In an astounding bioengineering feat, researchers produced a fully functioning 3D model of the female reproductive system.

The device is small enough to fit in the palm of a hand and uses human and mouse stem cells to replicate the womb, ovaries, and fallopian tubes.

This project's ambition is to ultimately recreate the entire body via organ-on-a-chip technology, in hopes of aiding with experimental drug testing, assessing the effects of various treatments, and studying diseases of specific organs and tissues.

The revolutionary technology — called EVATAR — is the result of collaborative work between several scientists from different universities, who published their concept in the journal Nature Communications.

As they explain in their paper, the researchers' next goal is a more individualized approach, in which a person's stem cells could be used to create a 3D replica of their own organs to facilitate targeted treatments.

According to The Scientist, the team had already started working on a male version of the reproductive system on a chip, ADATAR, which they estimate will be finalized within a year.

Working Artificial Organs On The EVATAR 3D Chip

The EVATAR chip is structured as a series of cubes, each comprising the biological representation of the female reproductive organs: uterus, fallopian tubes, ovaries, cervix, and vagina.

Inside the cubes, researchers placed collections of living cells, harvested for the most part from human tissue, with the exception of the ovaries, which were taken from mice.

A news release issued by Northwestern University reports the ovaries for the EVATAR technology were developed by Teresa Woodruff of the Woodruff Lab and director of the Women's Health Research Institute at the university's Feinberg School of Medicine.

The uterus was designed by Julie Kim, while the cervix and vagina were created by Spiro Getsios, both of them being Woodruff's colleagues at Feinberg.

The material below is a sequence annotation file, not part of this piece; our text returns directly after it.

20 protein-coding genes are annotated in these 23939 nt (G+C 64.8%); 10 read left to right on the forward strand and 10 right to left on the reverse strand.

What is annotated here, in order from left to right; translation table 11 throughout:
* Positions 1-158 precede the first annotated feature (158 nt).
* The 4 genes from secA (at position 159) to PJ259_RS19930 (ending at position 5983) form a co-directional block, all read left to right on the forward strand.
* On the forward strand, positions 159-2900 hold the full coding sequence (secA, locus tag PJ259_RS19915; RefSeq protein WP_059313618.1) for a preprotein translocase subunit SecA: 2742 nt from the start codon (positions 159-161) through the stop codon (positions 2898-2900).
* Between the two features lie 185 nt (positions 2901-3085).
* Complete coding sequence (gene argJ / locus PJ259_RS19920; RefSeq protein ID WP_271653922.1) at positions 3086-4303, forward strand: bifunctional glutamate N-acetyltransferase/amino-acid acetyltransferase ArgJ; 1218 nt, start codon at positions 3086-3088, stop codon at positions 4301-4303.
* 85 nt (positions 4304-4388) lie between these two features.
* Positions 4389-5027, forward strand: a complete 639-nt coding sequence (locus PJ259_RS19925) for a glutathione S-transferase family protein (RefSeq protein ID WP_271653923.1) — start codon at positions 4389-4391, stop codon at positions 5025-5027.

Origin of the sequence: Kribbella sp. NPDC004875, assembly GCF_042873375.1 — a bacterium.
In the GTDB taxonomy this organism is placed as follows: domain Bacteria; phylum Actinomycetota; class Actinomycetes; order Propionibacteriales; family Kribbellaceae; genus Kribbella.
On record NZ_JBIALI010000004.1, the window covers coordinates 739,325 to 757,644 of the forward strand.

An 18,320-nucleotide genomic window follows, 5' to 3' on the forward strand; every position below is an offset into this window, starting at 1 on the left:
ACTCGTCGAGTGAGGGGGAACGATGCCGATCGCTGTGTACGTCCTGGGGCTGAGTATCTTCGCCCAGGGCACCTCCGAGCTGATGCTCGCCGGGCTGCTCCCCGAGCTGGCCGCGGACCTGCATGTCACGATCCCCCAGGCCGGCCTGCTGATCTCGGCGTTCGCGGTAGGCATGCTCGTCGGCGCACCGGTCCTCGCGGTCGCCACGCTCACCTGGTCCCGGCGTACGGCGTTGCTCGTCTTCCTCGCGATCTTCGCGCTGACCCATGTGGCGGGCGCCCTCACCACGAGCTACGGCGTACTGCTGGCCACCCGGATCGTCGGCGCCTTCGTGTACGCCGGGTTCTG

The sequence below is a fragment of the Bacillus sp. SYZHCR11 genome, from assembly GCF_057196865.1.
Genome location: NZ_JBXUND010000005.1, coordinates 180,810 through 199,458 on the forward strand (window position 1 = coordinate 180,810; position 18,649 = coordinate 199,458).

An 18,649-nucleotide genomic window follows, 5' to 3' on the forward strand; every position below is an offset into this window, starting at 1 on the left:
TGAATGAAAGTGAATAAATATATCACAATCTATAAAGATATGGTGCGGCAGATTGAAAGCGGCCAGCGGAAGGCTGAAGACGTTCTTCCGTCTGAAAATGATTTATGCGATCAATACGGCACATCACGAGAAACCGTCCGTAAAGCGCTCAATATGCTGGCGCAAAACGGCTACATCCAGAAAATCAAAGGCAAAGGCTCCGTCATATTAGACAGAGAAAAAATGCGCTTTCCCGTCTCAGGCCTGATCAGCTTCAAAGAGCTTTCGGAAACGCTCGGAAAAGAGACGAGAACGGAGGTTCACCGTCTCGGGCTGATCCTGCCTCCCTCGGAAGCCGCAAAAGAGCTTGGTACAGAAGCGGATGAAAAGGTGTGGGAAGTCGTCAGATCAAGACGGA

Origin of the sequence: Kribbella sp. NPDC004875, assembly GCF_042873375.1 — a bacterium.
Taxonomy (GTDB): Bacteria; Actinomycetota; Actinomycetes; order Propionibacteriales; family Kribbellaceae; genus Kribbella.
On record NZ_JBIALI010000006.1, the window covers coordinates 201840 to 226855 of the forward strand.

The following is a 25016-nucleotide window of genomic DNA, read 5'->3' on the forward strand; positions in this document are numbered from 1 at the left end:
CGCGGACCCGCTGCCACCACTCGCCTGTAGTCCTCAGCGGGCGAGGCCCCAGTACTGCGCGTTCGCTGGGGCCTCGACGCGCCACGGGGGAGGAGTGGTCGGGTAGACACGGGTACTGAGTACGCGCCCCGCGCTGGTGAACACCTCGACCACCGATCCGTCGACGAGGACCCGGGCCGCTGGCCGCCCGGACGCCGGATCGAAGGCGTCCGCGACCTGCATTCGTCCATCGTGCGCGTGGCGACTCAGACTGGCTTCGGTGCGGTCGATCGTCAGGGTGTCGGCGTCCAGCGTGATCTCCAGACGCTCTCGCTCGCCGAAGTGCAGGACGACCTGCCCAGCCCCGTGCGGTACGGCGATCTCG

The fallopian tubes for the chip were provided by Joanna Burdette, from the Northwestern University. The system includes an additional cube for the liver due to the organ's importance in drug metabolism.

A Complete Menstrual Cycle In A Dish

The six cubes communicate with each other through an installation of minuscule tubes, which infuse the 3D model with hormones and special fluid, imitating natural blood flow.

"In 10 years, this technology, called microfluidics, will be the prevailing technology for biological research," said Woodruff.

By introducing hormones in the system, the scientists were able to perfectly replicate on the chip what goes on in the female reproductive tract down to the 28-day menstrual cycle.

At first, the team added follicle stimulating hormone, followed by luteinizing hormone after a period of 14 days, enabling the miniature ovaries to produce estrogen and progesterone and successfully releasing an egg.

"This is the first time we've been able to model the entire reproductive hormone profile," revealed Woodruff.

Endless Medical Applications

One of EVATAR'S purposes is to analyze the differences in drug metabolism between males and females, leading to the development of individualized treatments, states Woodruff.

She adds that the system will also provide a means for testing new pharmaceuticals and uncovering how these compounds affect the various organs on the chip, revolutionizing the process of drug discovery and research.

Another significant advantage of the 3D replica is the invaluable insight it can offer into hormonally driven diseases of the reproductive organs, such as endometriosis and fibroids, for which Burdette says there is no available treatment other than surgery.

In addition, she explains, the new technology constitutes a tremendous resource for the study of cancer, allowing researchers to investigate cancer cells at a system level, as opposed to the current practice of examining isolated cells.

The medical community highly anticipates the release of the 3D model. Prof. Jan Brosens, from the University of Warwick, told BBC that although EVATAR can't replace IVF, it will surely enable doctors to detect the exact faults in the reproductive system "that cause infertility and early pregnancy loss."

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